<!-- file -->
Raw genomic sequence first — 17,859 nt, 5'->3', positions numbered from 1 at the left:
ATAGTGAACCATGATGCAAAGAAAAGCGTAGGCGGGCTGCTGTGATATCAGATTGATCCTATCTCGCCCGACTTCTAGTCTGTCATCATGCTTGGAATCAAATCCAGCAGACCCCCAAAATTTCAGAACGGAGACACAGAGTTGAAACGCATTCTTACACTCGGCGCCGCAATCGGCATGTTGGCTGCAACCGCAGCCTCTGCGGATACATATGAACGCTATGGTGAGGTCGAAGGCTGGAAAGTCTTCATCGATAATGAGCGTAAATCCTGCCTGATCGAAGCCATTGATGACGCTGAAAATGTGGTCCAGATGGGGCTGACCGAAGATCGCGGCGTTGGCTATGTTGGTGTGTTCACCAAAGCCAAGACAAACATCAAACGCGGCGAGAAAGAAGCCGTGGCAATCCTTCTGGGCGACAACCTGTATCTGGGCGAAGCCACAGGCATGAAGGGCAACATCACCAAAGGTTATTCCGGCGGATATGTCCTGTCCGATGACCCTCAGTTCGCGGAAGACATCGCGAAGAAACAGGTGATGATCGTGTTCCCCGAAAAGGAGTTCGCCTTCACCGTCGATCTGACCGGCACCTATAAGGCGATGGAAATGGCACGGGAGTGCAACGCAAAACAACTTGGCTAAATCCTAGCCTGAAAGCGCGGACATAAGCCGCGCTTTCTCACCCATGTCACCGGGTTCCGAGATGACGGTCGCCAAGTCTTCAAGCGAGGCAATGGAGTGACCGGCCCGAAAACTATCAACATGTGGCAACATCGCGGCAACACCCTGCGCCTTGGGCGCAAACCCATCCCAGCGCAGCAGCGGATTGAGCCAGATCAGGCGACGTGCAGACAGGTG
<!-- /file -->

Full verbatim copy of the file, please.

Raw genomic sequence first — 17,859 nt, 5'->3', positions numbered from 1 at the left:
ATAGTGAACCATGATGCAAAGAAAAGCGTAGGCGGGCTGCTGTGATATCAGATTGATCCTATCTCGCCCGACTTCTAGTCTGTCATCATGCTTGGAATCAAATCCAGCAGACCCCCAAAATTTCAGAACGGAGACACAGAGTTGAAACGCATTCTTACACTCGGCGCCGCAATCGGCATGTTGGCTGCAACCGCAGCCTCTGCGGATACATATGAACGCTATGGTGAGGTCGAAGGCTGGAAAGTCTTCATCGATAATGAGCGTAAATCCTGCCTGATCGAAGCCATTGATGACGCTGAAAATGTGGTCCAGATGGGGCTGACCGAAGATCGCGGCGTTGGCTATGTTGGTGTGTTCACCAAAGCCAAGACAAACATCAAACGCGGCGAGAAAGAAGCCGTGGCAATCCTTCTGGGCGACAACCTGTATCTGGGCGAAGCCACAGGCATGAAGGGCAACATCACCAAAGGTTATTCCGGCGGATATGTCCTGTCCGATGACCCTCAGTTCGCGGAAGACATCGCGAAGAAACAGGTGATGATCGTGTTCCCCGAAAAGGAGTTCGCCTTCACCGTCGATCTGACCGGCACCTATAAGGCGATGGAAATGGCACGGGAGTGCAACGCAAAACAACTTGGCTAAATCCTAGCCTGAAAGCGCGGACATAAGCCGCGCTTTCTCACCCATGTCACCGGGTTCCGAGATGACGGTCGCCAAGTCTTCAAGCGAGGCAATGGAGTGACCGGCCCGAAAACTATCAACATGTGGCAACATCGCGGCAACACCCTGCGCCTTGGGCGCAAACCCATCCCAGCGCAGCAGCGGATTGAGCCAGATCAGGCGACGTGCAGACAGGTG